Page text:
As such, he also plans to foster the association's public policy work, including expanding psychology's scope of practice, fighting harmful regulations and insurance practices and advocating for research funding and streamlined Institutional Review Board processes.
"APA must continue to make certain that there are minimal impediments to the practice of psychology and that research dollars are available to our scientists so that we can help the widest range of individuals, families and communities," he explains.
Other areas of focus, he says, include encouraging cooperation and consensus-building among APA's many constituencies, increasing the association's membership and persuading more members to get involved in APA governance. He is also interested in ensuring the quality and autonomy of APA's accreditation of graduate, internship and postdoctoral programs.
Rozensky has represented APA Div. 31 (State Psychological Association Affairs) and the state of Illinois on APA's Council of Representatives. He is also a former president of the Illinois State Psychological Association and recipient of the Karl F. Heiser Award from APA and the Distinguished Educator Award from the Association of Medical School Psychologists, a section of APA Div. 12 (Society of Clinical Psychology).
Jessica Henderson Daniel
Henderson Daniel is a professor of psychology in the department of psychiatry at Harvard Medical School, director of training in psychology and associate director of the Adolescent Training Program in the division of adolescent medicine, both at the Children's Hospital in Boston, and an adjunct associate professor in the clinical program at Boston University.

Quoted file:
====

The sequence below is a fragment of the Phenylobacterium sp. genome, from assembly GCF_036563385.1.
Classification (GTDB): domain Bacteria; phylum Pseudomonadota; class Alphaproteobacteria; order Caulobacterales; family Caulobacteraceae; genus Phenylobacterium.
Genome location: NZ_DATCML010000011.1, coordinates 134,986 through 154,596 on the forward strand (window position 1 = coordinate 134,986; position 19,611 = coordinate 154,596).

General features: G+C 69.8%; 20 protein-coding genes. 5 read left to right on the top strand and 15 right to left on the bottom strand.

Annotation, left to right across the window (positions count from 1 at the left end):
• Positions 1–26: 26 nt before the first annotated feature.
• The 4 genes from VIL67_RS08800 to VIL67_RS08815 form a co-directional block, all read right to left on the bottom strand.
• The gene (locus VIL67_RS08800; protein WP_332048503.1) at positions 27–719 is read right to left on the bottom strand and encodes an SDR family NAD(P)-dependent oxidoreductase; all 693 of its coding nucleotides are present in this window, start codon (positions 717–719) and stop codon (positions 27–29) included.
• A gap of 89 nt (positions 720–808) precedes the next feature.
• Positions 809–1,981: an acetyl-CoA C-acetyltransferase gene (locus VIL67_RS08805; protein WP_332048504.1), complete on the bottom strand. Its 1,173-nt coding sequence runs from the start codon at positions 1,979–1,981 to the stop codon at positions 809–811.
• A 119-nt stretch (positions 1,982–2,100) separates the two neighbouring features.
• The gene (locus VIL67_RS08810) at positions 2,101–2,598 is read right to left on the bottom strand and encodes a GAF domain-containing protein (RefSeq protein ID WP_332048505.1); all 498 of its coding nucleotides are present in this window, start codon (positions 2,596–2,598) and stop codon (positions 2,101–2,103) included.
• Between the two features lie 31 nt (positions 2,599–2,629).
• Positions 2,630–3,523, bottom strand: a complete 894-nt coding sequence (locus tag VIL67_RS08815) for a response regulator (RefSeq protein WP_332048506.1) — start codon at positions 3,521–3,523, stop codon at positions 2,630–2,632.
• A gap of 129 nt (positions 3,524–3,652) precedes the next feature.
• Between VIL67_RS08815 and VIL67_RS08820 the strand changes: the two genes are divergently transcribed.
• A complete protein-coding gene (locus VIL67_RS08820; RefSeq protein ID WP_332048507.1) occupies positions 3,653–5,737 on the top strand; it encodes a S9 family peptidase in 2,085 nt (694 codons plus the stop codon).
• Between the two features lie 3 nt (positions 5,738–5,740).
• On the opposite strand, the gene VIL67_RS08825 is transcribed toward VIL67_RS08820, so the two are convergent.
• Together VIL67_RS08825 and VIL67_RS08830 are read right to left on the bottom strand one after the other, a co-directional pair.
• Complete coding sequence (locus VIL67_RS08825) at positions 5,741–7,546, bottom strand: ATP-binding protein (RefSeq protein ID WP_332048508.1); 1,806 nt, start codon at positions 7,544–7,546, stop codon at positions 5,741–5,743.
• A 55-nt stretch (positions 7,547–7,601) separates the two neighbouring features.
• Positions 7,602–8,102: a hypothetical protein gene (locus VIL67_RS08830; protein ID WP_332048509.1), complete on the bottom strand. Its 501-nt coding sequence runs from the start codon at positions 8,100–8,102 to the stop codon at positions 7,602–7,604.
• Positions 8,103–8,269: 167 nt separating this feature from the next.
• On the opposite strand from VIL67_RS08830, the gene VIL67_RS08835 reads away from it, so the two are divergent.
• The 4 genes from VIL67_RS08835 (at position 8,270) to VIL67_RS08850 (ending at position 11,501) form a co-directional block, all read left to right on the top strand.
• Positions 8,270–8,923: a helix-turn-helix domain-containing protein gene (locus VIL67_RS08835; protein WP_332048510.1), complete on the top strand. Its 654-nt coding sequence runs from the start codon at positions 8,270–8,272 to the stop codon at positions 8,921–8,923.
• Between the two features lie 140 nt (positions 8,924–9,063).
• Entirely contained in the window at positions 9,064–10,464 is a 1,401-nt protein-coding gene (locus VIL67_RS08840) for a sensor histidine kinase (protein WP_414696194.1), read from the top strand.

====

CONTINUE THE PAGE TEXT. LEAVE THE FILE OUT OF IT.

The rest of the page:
During her tenure on APA's board, Henderson Daniel says she "looks forward to serving the entire APA organization," but especially those areas that align with her own career interests--diversity and education/training.
"I am very committed to diversity in its many forms," she explains. "I will advocate for APA to represent in its membership and governance the diversity in the United States."
That interest also covers helping graduate and internship programs arm their students with the latest techniques and theoretical approaches for research, teaching and practice with diverse groups and individuals.
In fact, early-career issues have been a long-standing interest of Henderson Daniel's. She is currently the senior member of APA's Ad Hoc Committee on Early Career Psychologists and plans to continue to advocate for their interests as a board member.
Her other priorities include:
Increasing the public's awareness of the daily usefulness of many psychological practices.
Supporting the work of practicing psychologists in nontraditional settings.
Advocating for behavioral research funding, including the freedom to study a range of topics.
Henderson Daniel is a former president of Div. 35 (Society for the Psychological Study of Women), former chair of the Massachusetts Board of Registration of Psychologists and a member of the APA Committee for the Advancement of Professional Practice. Her awards include the 2002 APA Distinguished Contributions to Education and Training Award and the Harvard Medical School's A. Clifford Barger Excellence in Mentoring Award. She is also co-editor of "The Complete Guide to Mental Health for Women" (Beacon Press, 2003).